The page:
During a commission meeting today, F1 stakeholders have unanimously agreed to implement an early freeze starting from 2022. The subject of an engine freeze was just one topic of conversation, with the idea of Sprint Races and the future sustainability of the sport being addressed too.

Okay, so F1 has just held one of ‘the meetings of all meetings’. We certainly wish we could have been a fly on the wall for this one! 

As reported by The Race, a unanimous decision has been made to bring forward the rule for halting engine development that should have come into effect from 2023. 

This change of the rulebook will be of massive benefit to Red Bull who will lose their partnership with Honda at the end of this season. It’s understood that Red Bull are happy to take over the Honda project, but lacked the resources to develop engines themselves over time. Red Bull has been at the forefront of pushing for the power unit freeze, for this reason. 

As well as Red Bull backing the new rules, Ferrari was also keen which could see the team go one of two ways – they’ve got big beliefs in their engine package or it’s going to be a nightmare! 

Something even more predictable is that Mercedes weren’t eager on the idea, and neither was Renault. The latter previously supplied Red Bull with their engines until a rather public falling out, documented brilliantly through the Netflix Drive To Survive series. Fetch me some popcorn!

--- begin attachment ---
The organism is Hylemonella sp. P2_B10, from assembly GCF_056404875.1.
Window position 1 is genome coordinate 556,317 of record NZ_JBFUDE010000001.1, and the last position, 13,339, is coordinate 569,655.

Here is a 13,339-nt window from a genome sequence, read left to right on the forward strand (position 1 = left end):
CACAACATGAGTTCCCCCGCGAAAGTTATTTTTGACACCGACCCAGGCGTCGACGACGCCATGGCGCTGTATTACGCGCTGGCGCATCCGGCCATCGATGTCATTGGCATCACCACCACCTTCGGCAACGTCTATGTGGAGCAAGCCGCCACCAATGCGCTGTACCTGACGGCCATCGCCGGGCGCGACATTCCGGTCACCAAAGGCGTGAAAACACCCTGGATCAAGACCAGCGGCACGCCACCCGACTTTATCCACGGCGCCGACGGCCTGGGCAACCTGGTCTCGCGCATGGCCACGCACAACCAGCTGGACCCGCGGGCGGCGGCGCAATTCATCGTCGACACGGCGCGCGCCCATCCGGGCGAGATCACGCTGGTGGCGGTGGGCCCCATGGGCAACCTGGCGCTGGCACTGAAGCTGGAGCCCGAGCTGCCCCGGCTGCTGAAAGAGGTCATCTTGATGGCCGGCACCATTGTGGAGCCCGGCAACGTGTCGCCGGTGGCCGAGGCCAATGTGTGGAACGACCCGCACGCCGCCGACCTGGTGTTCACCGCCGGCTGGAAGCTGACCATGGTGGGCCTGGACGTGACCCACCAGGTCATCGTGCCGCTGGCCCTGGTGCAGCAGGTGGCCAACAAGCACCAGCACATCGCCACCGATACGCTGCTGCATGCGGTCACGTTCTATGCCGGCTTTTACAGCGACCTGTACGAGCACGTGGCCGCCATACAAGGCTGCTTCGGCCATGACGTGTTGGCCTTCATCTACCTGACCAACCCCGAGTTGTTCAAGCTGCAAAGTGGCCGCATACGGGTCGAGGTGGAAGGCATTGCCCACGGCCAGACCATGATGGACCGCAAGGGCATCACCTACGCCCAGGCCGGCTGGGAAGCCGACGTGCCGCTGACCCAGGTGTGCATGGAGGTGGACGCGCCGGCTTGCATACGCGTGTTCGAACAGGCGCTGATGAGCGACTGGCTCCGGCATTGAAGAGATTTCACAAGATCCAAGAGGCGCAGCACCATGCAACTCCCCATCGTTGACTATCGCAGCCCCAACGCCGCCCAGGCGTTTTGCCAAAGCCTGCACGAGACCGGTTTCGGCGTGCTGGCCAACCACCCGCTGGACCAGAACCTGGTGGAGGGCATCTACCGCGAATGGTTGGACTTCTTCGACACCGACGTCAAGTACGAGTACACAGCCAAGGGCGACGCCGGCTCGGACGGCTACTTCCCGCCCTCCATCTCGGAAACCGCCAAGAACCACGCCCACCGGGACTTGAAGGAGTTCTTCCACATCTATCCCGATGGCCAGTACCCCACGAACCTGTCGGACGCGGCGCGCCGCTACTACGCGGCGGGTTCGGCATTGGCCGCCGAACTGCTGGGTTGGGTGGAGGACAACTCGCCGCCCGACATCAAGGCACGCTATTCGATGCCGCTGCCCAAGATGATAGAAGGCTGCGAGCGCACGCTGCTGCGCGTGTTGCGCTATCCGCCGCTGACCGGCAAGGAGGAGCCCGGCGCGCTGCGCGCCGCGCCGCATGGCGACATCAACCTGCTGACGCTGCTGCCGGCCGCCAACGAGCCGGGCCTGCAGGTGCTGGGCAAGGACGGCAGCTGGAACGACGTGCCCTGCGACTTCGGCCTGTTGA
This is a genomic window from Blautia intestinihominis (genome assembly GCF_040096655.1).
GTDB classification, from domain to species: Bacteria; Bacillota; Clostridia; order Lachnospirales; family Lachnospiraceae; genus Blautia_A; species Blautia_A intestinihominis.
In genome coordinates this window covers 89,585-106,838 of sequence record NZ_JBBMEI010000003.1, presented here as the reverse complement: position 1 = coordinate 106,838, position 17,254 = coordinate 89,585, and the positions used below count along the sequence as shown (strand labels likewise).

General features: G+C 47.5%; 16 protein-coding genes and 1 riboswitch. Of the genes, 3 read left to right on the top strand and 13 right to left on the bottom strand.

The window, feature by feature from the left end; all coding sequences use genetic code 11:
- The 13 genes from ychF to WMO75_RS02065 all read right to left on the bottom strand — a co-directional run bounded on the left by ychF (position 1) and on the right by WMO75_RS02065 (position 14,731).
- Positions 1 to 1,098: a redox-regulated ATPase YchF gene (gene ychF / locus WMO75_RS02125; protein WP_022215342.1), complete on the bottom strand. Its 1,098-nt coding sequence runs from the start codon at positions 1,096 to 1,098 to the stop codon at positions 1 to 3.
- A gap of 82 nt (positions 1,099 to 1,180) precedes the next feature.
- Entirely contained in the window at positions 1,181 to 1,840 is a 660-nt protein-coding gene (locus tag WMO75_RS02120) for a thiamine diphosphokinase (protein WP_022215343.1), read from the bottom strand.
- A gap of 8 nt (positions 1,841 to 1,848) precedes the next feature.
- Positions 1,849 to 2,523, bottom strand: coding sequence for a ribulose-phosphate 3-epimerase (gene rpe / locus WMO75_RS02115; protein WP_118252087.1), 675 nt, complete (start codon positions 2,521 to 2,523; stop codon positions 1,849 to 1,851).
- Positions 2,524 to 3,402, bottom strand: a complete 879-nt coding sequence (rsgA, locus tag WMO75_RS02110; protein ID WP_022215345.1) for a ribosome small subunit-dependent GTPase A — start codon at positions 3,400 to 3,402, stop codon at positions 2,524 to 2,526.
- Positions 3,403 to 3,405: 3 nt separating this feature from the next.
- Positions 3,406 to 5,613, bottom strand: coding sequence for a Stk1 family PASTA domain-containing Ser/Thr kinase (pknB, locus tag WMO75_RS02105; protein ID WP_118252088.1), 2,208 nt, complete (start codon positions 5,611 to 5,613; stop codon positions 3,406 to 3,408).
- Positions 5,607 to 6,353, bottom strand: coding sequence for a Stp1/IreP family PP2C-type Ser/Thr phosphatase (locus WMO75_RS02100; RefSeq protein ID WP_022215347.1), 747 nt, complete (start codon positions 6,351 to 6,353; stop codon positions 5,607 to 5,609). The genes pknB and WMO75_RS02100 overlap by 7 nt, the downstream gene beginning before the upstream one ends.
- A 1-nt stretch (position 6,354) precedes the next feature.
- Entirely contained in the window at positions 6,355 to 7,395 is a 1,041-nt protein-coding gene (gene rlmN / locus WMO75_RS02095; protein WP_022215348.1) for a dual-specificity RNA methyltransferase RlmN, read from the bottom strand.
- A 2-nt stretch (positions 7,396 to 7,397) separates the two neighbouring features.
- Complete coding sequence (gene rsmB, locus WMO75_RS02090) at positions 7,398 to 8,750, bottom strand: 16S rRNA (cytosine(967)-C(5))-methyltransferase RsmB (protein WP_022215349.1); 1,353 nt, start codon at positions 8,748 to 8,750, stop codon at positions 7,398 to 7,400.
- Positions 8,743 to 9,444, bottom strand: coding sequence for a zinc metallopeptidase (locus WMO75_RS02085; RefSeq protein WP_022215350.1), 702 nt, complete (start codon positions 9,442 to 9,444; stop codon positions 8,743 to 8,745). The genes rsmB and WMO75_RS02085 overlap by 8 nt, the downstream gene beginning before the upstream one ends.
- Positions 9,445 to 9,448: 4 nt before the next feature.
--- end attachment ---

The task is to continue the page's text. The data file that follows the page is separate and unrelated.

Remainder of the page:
It’s also understood that F1 teams can still update their engines if they wish to.

With the engine freeze brought forward, this action will likely have implications down the line with a new generation of engine being brought forward from the proposed 2026 date. This is something that F1 will discuss at a later time, but most manufacturers expressed their support for it in the meeting today. 

This new engine will have big expectations, though, with F1 taking its latest sustainability initiative very seriously. Some manufacturers are wanting engine costs to be reduced as well as the complexity seen with these V6 turbo-hybrids engines. 

Do you agree with the engine freeze being brought forward? Let us know in the comments.